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Comment: Re:if you think products are consumer driven. (Score 1) 369

by Zcar (#48181503) Attached to: Apple Doesn't Design For Yesterday

Well, mainstreamed, anyway. The more-or-less new vehicle which came about then was the mini-van. SUVs had been around for quite a while at that point with things like the International Harvester Travelall (1953) and Scout (1960), Ford Bronco (1966), etc. becoming available on the US market well before mileage standards.

Comment: Re:Star? (Score 4, Informative) 119

by Zcar (#47380697) Attached to: New Class of Stars Are Totally Metal, Says Astrophysicist

Additionally, in astrophysics the term "metal" includes many elements which are not metals in any other field. Astrophysically, metals are any element other than hydrogen or helium, so in addition to ordinary metals like sodium and lithium non-metallic elements such as carbon and oxygen are counted as metals.

Comment: Re:units please (Score 1) 476

by Zcar (#46094143) Attached to: Tesla's Having Issues Charging In the Cold

Whilst the USA might be having an unusually cold snap, how often is the temp below 0F there, other than Alaska?

Quite a bit, actually. In my hometown in New York in January the average daily low is just above 0F and it was often colder than Anchorage or Fairbanks, Alaska. It wasn't unusual to have daily high temperatures below 0F. The record low was -37F. I'd say below 0F isn't at all unusual above about 40 degrees north latitude in the US except in coastal areas; you're probably talking about 1/3 of the continental US.

Comment: Re:Sic semper tyrannis (Score 1) 531

by Zcar (#44772485) Attached to: NRA Joins ACLU Lawsuit Against NSA

For one, Miller was an NFA case dealing with short barreled shotguns which upheld the NFA. But, contrary to gun control advocate's wishes, the ruling really didn't hinge at all on the collective vs. individual right debate; the only real discussion in it had to do with the type of firearm and whether that type was protected. Had the Court subscribed to the view it was a collective right related to actual militia service the Second Amendment examination would have ended with the determination that Miller was not a member of a the organized militia and wasn't carrying the shotgun pursuant to militia duty. Examining the firearm and not the person suggests they view it as an individual right.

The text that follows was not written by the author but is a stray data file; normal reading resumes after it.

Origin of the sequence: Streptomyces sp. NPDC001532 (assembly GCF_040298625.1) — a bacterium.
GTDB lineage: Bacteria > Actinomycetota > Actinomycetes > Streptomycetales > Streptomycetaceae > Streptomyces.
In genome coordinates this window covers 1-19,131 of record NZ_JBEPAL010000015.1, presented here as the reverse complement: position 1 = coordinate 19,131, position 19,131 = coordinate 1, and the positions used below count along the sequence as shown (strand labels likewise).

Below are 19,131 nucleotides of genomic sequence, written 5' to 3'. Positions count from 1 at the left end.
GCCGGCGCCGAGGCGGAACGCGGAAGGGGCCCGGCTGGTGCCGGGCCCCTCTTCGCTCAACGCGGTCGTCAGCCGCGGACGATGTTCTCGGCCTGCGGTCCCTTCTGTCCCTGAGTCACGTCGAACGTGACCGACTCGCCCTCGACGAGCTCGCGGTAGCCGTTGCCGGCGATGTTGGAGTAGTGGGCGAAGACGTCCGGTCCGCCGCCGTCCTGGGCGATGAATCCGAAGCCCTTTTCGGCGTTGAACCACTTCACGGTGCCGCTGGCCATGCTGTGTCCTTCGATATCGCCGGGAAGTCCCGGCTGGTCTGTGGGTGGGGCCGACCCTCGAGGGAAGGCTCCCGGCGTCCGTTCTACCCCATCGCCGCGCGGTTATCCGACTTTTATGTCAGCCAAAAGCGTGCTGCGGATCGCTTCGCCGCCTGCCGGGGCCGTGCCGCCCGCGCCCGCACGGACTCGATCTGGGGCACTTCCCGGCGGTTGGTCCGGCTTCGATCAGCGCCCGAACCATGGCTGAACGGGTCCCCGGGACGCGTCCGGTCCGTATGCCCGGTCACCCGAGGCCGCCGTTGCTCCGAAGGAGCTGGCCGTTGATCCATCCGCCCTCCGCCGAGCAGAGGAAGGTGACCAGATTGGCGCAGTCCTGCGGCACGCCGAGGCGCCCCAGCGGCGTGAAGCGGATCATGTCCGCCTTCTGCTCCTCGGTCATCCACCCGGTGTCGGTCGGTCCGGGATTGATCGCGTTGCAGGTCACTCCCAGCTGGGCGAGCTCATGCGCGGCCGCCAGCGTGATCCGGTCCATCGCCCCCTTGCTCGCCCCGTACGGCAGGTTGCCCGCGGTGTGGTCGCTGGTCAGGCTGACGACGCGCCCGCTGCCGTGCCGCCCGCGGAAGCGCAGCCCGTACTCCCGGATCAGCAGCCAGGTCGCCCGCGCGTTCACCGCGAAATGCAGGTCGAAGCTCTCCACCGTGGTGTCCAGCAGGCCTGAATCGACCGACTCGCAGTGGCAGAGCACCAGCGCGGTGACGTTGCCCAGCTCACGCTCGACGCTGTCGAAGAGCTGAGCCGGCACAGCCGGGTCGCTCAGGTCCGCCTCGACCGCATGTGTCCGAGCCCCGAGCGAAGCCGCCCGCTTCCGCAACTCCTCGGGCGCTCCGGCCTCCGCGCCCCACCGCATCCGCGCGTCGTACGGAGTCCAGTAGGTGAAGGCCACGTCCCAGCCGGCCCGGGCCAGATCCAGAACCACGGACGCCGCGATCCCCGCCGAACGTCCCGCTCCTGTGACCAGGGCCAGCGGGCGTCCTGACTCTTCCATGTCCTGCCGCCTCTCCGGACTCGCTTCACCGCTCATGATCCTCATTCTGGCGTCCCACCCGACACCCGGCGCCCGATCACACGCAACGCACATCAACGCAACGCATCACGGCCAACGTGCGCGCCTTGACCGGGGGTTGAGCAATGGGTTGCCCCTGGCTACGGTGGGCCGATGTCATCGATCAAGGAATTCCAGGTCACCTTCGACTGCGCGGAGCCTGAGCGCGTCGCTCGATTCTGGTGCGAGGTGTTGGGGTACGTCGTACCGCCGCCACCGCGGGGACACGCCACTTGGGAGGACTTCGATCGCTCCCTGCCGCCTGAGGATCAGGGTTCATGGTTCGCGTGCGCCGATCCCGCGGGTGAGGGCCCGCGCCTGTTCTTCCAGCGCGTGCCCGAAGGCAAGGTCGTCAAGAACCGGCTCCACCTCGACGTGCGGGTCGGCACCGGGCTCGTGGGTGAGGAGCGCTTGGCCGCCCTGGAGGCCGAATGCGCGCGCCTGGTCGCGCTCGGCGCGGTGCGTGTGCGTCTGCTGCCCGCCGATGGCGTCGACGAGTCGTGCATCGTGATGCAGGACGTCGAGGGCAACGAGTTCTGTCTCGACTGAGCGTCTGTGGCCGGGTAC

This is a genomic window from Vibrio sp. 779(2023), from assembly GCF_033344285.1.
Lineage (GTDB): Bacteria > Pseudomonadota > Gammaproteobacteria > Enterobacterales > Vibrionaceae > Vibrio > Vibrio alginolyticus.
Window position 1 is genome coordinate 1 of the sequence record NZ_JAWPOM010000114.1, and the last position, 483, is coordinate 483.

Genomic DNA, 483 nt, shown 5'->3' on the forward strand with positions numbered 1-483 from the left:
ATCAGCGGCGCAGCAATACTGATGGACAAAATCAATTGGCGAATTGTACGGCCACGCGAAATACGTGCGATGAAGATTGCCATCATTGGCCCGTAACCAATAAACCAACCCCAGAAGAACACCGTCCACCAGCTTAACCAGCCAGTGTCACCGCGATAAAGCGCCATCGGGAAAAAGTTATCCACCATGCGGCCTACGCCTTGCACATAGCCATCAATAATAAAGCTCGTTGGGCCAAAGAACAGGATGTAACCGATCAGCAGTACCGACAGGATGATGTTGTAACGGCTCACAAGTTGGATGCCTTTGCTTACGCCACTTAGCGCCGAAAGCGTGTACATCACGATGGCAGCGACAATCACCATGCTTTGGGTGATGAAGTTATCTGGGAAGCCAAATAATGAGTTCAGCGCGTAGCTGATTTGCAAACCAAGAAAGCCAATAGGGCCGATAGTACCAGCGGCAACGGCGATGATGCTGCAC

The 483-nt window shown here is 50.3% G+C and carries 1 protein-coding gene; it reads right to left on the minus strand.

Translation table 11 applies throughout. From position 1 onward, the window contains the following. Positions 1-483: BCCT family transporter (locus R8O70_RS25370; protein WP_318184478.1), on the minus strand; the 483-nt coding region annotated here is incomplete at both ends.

The Heller opinion actually contains a pretty good discussion of what Miller is and is not and a number of peculiarities surrounding it.

Comment: Re:Sic semper tyrannis (Score 4, Interesting) 531

by Zcar (#44768977) Attached to: NRA Joins ACLU Lawsuit Against NSA

Which, grammatically, isn't explanatory not operative. The operative part of the 2nd Amendment is, in full, "the right of the people to keep and bear arms shall not be infringed." In modern construction and words (based on Supreme Court decisions, specifically Heller and Miller) the full amendment would be something like, "Because a well-trained militia is necessary to the security of a free state, the right of individuals to keep and bear arms of military usefulness shall not be infringed." The first clause only explains why it's not be infringed; it doesn't impose a limit upon it.

Well, Miller did somewhat limit it based on the militia clause, by saying a firearm which wasn't demonstrated to be militarily useful was not protected, implying that if it had been demonstrated to be militarily useful it would be protected. So, under Miller, an assault rifle (obviously of military usefulness) would be protected but maybe not a break action shotgun. It's an odd case, at any rate, since Miller had died before it reached the Court and his side didn't argue before the Court.

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